Designated Education Units: Linking Academia with Practice and Administration

2.50
Hdl Handle:
http://hdl.handle.net/10755/149216
Type:
Presentation
Title:
Designated Education Units: Linking Academia with Practice and Administration
Abstract:
Designated Education Units: Linking Academia with Practice and Administration
Conference Sponsor:Sigma Theta Tau International
Conference Year:2003
Author:Carr, MaryAnn, DNSc, RN, CS
P.I. Institution Name:Pacific Lutheran University
Title:Clinical Assistant Professor
Background: Dissatisfaction by clinical nurses, academia, and management lead to discussions for a different approach to education. The concept of the Designated Education Units (DEU) was developed from Flinders University of South Australia (Edgecombe, Wotten, Gonda, and Mason, 1999). This abstract highlights initial outcomes from a northwest baccalaureate school's collaborative project with two Medical-Surgical sites after one semester. Junior/Senior students plus RNs gave anonymous written feedback collected at the end of previous clinicals about students' experiences and RN-student mentorship. Future plans call for empirical research to measure student, staff, administration, and patient outcomes. Significance to nursing education: Feedback indicated a more meaningful and varied experience in a stable supportive environment. Since the Medical-Surgical clinicals will be repeated on similar units under one management, students will not loose a clinical day for orientation. Anecdotal feedback hints of more rapid progression in learning skills, critical thinking, time management, and leadership capabilities Significance to nursing practice: The staff developed better expertise in educating students, which has potential for greater job satisfaction. Other long-term outcomes for patient safety and satisfaction should be measured in the future. Students facilitated lower staffing ratios. Recent research indicates evidence of high patient-to-nurse ratios increases surgical patients' mortality along with burnout and job dissatisfaction (Aiken, Clarke, Sloane, Sochalski, and Silber, 2002). Significance to nursing administration: Administration also achieved the benefits of academic, community, and service partnerships. Students will assess organizational culture over several semesters, which reduces culture shock upon graduation. The DEUs provided the student and organization opportunities to evaluate the potential fit for a nursing staff position. Then $80,000 orientation costs/nurse are reduced while improving patient outcomes. Finally, students were informed of the visions and values of leadership so they could role model these attibutes.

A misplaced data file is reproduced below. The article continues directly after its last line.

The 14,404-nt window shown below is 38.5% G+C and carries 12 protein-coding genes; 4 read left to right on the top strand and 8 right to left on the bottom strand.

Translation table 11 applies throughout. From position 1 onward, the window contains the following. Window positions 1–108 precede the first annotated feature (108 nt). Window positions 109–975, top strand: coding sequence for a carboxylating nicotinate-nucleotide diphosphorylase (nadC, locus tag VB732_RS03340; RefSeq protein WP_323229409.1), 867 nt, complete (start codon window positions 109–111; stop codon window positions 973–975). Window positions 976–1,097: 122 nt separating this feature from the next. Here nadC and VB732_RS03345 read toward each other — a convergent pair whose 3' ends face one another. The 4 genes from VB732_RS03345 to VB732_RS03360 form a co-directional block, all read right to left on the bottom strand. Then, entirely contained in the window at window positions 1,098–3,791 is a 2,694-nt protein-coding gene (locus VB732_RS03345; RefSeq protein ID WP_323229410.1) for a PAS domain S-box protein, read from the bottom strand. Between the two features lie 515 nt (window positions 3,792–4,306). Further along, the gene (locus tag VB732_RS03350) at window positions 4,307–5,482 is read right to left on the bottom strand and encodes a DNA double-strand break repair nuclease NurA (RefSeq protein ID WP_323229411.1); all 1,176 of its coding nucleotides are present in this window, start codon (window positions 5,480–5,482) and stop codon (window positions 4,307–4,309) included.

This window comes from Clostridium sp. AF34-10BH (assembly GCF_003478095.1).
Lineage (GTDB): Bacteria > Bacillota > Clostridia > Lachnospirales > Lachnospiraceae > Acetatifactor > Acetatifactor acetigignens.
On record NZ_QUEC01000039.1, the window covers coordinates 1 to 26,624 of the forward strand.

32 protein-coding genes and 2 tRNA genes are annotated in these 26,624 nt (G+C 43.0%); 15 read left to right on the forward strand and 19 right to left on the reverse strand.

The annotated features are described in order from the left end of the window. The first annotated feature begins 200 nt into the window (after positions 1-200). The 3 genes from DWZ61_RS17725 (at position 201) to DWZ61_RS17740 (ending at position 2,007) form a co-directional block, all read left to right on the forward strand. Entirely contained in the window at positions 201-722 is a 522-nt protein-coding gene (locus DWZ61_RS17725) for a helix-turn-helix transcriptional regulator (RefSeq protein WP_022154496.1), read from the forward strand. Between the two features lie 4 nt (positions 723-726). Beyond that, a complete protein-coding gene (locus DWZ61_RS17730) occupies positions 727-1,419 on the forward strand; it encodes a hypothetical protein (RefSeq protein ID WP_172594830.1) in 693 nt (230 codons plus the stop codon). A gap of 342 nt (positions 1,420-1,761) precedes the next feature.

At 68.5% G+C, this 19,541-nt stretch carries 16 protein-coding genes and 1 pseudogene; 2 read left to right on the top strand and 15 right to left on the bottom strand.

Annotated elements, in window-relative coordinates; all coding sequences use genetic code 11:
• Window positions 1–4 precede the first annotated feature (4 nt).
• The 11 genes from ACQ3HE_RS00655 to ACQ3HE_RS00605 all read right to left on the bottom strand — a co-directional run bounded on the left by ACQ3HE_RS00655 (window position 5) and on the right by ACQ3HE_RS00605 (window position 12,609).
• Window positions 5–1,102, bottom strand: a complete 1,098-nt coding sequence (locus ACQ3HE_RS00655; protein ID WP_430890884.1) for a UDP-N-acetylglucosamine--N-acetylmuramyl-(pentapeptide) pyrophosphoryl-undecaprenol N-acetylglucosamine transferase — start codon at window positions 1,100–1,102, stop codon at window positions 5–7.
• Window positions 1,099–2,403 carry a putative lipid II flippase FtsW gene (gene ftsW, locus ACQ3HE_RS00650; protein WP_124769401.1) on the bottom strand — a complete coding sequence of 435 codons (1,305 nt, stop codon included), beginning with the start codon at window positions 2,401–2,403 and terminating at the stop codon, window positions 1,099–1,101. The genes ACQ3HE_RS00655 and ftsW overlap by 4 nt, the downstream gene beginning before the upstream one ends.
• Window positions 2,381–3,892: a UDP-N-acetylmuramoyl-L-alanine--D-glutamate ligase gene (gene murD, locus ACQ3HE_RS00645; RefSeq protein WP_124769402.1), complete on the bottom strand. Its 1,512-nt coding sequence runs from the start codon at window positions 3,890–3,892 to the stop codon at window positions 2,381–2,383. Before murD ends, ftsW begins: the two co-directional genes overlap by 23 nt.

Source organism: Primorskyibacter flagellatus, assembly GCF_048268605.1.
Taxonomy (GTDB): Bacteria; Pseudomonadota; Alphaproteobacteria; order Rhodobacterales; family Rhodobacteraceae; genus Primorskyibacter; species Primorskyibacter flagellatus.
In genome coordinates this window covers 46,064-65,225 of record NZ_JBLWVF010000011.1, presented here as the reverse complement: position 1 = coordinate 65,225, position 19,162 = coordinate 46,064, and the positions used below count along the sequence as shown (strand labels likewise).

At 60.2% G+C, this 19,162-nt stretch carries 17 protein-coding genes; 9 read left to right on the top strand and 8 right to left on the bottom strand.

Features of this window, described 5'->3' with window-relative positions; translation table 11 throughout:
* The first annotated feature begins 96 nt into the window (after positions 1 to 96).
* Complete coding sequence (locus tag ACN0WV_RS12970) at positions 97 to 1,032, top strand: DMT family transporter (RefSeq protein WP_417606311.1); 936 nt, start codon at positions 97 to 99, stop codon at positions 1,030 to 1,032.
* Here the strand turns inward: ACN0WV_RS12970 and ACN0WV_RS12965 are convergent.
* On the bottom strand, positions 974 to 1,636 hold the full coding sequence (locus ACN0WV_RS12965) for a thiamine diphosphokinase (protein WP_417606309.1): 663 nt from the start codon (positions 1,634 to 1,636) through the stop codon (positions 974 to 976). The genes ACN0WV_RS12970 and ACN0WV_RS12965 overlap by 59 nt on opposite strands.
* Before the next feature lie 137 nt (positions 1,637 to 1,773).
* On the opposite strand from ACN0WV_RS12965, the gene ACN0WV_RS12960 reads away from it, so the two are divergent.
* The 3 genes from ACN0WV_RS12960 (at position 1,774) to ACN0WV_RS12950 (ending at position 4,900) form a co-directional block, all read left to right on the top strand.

Repository Posting Date:
26-Oct-2011
Date of Publication:
17-Oct-2011
Sponsors:
Sigma Theta Tau International

Full metadata record

DC FieldValue Language
dc.typePresentationen_GB
dc.titleDesignated Education Units: Linking Academia with Practice and Administrationen_GB
dc.identifier.urihttp://hdl.handle.net/10755/149216-